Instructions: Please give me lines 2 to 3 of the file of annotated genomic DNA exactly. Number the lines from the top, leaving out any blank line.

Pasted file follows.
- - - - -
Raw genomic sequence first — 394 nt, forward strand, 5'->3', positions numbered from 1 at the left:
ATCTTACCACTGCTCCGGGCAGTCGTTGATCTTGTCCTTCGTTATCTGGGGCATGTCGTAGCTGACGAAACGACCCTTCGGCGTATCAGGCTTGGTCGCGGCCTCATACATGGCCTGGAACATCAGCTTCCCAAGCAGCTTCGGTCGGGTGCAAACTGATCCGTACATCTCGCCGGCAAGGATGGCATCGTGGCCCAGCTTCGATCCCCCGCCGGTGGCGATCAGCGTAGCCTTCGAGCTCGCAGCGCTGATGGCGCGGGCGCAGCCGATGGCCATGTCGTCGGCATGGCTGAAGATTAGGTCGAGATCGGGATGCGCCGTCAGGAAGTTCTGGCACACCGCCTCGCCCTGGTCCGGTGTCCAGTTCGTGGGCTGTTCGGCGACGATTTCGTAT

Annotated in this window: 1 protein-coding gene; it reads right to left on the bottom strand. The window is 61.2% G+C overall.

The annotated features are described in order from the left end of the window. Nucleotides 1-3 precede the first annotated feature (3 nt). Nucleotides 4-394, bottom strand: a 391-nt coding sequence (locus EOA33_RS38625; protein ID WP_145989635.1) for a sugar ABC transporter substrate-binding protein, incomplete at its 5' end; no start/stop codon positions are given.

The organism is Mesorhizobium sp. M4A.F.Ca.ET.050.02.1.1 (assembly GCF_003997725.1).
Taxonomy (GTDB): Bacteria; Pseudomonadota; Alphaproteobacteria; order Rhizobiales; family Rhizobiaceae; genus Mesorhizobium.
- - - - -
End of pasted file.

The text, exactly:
ATCTTACCACTGCTCCGGGCAGTCGTTGATCTTGTCCTTCGTTATCTGGGGCATGTCGTAGCTGACGAAACGACCCTTCGGCGTATCAGGCTTGGTCGCGGCCTCATACATGGCCTGGAACATCAGCTTCCCAAGCAGCTTCGGTCGGGTGCAAACTGATCCGTACATCTCGCCGGCAAGGATGGCATCGTGGCCCAGCTTCGATCCCCCGCCGGTGGCGATCAGCGTAGCCTTCGAGCTCGCAGCGCTGATGGCGCGGGCGCAGCCGATGGCCATGTCGTCGGCATGGCTGAAGATTAGGTCGAGATCGGGATGCGCCGTCAGGAAGTTCTGGCACACCGCCTCGCCCTGGTCCGGTGTCCAGTTCGTGGGCTGTTCGGCGACGATTTCGTAT

Annotated in this window: 1 protein-coding gene; it reads right to left on the bottom strand. The window is 61.2% G+C overall.